Now those all bring different attributes than the Toyota and would again, not likely be cross shopped. But it does raise the question, who is this car for? It does all the same stuff well the normal Avalon does but the looks write checks the car can’t cash and hint of attributes that no Avalon buyer cares about. If they wanted a sports sedan and had to have a Toyota, they’d be at the Lexus dealer. If they weren’t sold on Toyota they’d almost certainly be elsewhere. If they want a comfy, reliable, largeish A to B car, then I would recommend the Avalon, but again, they likely dont want any pretense of sport or low profile tires.

        • 0 avatar
          Flipper35

          All of those cars were, however, much better looking.

          The Avalon used to be a nice looking car. There are very few worse looking cars on the market right now. For that money you shouldn’t have to back in the garage so you don’t see that front clip when you leave in the morning.

  • avatar

    Touche. Lol.

  • avatar
    dwford

    This reminds me of a middle age dad who went to the sporting goods store and came home wearing athletic wear designed for 20 year olds. Um, dad, your polo shirt and chinos from Kohl’s looked just fine on you….

  • avatar
    nels0300

    Good Lort!

    A Charger Scat Pack for the same $$ as a TRD Avalon?

    Who is this for?

    OK, the Charger is too redneck for you, fine, but why wouldn’t you get a Kia Stinger? Because it’s a Kia?

    I guess this is for people who absolutely won’t buy anything but a Toyota.

  • avatar
    CaddyDaddy

    Looks are subjective. In CaddyDaddy’s eyes this thing is beyond ridiculous. It is just cartoon-ish appearing to be designed by the Anime crowd right out of the Akihabara District in Tokyo.

    The 94′ – 96′ Impala SS worked, it was tasteful and had the bones to back up its looks. ….. so did the Buick T types of lore for that matter…..

    I can’t really say what looks worse, the maw or the arse?

    Toyota, what is your target market? Are you trying to sell an old women a young man’s car? This is neither?

    • 0 avatar
      R Henry

      I think this car is visually un-attractive too. That said, I can see any number of 30-something dads in my hometown buying one. The design certainly pays tribute to the tuner car culture in Japan and elsewhere, and I believe there are enough of those enthusiasts to make this trim package successful.

  • avatar
    Whatnext

    Does any aftermarket firm offer a de-uglify front end kit for these?

  • avatar
    APaGttH

    No one in the B&B can ever complain again about Ford’s use of ST or GM’s use of RS. At least for RS in GM, it has always been more of an appearance package than a performance package.

    Front-wheel drive, same HP as any other model, and existing models already have options for sport tuning, adjustable dampers, etc. This feels like grasping at straws.

    Wonder if any of the rental agencies will grab a few of these sleds on discount.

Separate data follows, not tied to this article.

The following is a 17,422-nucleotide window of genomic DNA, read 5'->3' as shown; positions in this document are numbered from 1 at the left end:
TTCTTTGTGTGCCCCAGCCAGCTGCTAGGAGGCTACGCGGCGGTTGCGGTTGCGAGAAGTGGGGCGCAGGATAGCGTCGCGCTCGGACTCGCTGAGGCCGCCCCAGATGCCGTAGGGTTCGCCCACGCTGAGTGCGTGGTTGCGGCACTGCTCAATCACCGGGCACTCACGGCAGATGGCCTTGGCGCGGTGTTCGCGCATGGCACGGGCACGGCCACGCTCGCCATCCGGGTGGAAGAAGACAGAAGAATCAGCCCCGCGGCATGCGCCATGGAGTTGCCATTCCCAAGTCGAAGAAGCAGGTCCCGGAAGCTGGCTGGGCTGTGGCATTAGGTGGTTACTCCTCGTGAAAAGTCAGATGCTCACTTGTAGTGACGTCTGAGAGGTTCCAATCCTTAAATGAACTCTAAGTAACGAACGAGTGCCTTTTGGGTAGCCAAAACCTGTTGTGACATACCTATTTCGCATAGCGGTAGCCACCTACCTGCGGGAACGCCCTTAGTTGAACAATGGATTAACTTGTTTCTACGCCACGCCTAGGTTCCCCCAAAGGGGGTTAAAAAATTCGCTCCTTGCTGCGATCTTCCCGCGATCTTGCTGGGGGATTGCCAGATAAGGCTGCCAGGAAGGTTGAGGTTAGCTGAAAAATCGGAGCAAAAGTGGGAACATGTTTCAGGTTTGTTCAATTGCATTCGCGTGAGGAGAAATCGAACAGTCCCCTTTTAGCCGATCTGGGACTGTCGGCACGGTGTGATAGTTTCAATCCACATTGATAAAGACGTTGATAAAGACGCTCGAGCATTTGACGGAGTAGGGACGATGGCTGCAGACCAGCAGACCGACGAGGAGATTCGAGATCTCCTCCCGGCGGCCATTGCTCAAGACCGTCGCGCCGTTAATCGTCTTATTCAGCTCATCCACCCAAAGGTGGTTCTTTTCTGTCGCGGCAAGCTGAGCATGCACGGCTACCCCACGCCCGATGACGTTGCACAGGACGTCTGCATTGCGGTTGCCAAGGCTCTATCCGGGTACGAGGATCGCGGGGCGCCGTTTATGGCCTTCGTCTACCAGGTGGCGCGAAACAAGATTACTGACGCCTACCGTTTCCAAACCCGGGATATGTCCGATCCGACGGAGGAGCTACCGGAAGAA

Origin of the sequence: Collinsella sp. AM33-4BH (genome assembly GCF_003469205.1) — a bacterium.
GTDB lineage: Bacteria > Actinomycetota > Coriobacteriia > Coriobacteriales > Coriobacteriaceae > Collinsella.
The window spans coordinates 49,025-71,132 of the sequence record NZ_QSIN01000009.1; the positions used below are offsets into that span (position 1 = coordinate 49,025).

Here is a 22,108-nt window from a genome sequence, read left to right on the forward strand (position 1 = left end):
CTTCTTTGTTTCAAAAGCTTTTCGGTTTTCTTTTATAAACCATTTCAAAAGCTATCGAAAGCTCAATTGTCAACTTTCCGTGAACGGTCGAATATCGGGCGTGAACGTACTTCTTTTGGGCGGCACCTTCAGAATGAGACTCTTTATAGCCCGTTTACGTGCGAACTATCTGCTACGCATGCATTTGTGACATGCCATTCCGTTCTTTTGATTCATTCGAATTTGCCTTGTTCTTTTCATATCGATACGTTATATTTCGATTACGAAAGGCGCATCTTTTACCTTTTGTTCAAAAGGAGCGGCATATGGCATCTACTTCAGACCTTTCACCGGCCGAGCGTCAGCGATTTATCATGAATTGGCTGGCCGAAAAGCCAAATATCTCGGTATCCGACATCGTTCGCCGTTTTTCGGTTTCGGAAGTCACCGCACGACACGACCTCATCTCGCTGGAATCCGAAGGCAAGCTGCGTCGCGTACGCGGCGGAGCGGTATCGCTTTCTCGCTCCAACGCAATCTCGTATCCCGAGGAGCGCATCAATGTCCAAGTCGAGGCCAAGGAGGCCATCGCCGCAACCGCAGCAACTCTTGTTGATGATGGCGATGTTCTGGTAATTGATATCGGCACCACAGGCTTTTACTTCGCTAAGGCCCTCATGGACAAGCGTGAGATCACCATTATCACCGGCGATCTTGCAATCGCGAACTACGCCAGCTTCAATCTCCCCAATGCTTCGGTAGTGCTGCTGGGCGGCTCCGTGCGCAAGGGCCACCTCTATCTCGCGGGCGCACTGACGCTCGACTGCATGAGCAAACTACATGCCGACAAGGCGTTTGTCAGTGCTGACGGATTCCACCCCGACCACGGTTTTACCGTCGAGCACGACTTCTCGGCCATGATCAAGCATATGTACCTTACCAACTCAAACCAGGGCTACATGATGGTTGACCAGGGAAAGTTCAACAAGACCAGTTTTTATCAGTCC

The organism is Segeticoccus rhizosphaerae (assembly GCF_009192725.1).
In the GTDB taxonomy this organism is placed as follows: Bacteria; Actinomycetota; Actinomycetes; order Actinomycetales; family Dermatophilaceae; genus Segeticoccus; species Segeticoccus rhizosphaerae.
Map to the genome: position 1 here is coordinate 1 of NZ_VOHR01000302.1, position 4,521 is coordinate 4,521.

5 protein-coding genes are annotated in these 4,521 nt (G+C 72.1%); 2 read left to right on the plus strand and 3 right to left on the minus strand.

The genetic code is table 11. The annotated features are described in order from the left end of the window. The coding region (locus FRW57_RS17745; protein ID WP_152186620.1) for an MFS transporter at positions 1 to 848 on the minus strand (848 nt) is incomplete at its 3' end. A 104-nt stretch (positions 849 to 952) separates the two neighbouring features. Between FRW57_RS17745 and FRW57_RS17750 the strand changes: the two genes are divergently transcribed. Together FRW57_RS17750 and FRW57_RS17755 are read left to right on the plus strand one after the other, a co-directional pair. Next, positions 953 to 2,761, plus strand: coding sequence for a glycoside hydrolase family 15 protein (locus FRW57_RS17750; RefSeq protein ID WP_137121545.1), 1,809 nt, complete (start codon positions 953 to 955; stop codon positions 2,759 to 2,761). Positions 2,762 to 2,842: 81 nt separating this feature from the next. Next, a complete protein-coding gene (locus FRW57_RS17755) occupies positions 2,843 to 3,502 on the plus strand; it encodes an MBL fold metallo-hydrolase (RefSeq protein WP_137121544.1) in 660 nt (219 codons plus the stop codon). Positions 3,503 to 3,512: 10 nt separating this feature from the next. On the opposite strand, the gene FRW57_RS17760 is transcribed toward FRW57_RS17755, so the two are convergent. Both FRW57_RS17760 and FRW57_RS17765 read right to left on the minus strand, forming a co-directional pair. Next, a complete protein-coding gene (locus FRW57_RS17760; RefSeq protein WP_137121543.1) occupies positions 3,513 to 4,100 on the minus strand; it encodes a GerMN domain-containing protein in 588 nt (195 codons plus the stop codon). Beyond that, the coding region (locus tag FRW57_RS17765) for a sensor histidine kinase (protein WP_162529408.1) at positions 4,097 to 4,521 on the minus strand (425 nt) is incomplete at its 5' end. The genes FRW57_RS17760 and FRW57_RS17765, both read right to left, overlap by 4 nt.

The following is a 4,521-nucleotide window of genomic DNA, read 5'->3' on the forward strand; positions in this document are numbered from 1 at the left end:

• avatar
    ToddAtlasF1

    I used to attend the Long Beach Grand Prix each year. I think I understand the genesis of this car. Toyota was/is a big sponsor of Long Beach. Between sessions they would dispatch a fleet of Camry course cars that were whisper quiet but had clearly had their suspensions sorted with the intention of getting around the track faster than the ST class race cars. They were spectacular to watch and had me thinking about building the ultimate Q-ship, which would be a car that has the stealth, thrust, efficiency and robustness of a V6 Camry combined with the cornering limits of an M3. Sadly, they made the Camry TRD too overt, but I might buy an Avalon TRD if there is a muted enough color offered.

    • 0 avatar
      APaGttH

      Total sidebar. One year I was in Long Beach just days after the Grand Prix. Some of the course barriers were still up, grandstands were still up in places, along with some of the temporary track markings. All of the thick black skid marks on the sharper course turns was still on the road.

      Words cannot express how disappointed I was to have a feckin’ Chevy Captiva as a rental sled.

  • avatar
    PeterKK

    I want one! That looks rad. And the big ol’ sedan really does have appeal to me. Probably because I’m an in and digging my 04 right now. :)

  • avatar
    Urlik

    As hideous as the nose is, the OCD in me hates it even more because it would be nearly impossible to keep all those teeny nooks and crannies in the fake grill clean.

  • avatar
    slavuta

    I am not going to complain, even if: nobody will buy it, nobody asked for it, etc. As all they say above^^
    Looks good. If someone wants to maintain expensive tire and brake changes – why not? Does not cost me anything.

  • avatar
    lstanley

    I. Love. This. Car.

    Except the grill. ay, Dios míos

    • 0 avatar
      PrincipalDan

      Dark colors are your friend on an Avalon.

      I’m actually weirdly delighted that my Regal has a largely functional grill with very little block off area.

  • avatar
    conundrum

    Looks like a phantasy Buick Lacrosse GT and is thus a contradiction in terms. A phat phront drive wobbler-de-luxe with a body kit. Lord, be still my fluttering heart! My dreams are coming true!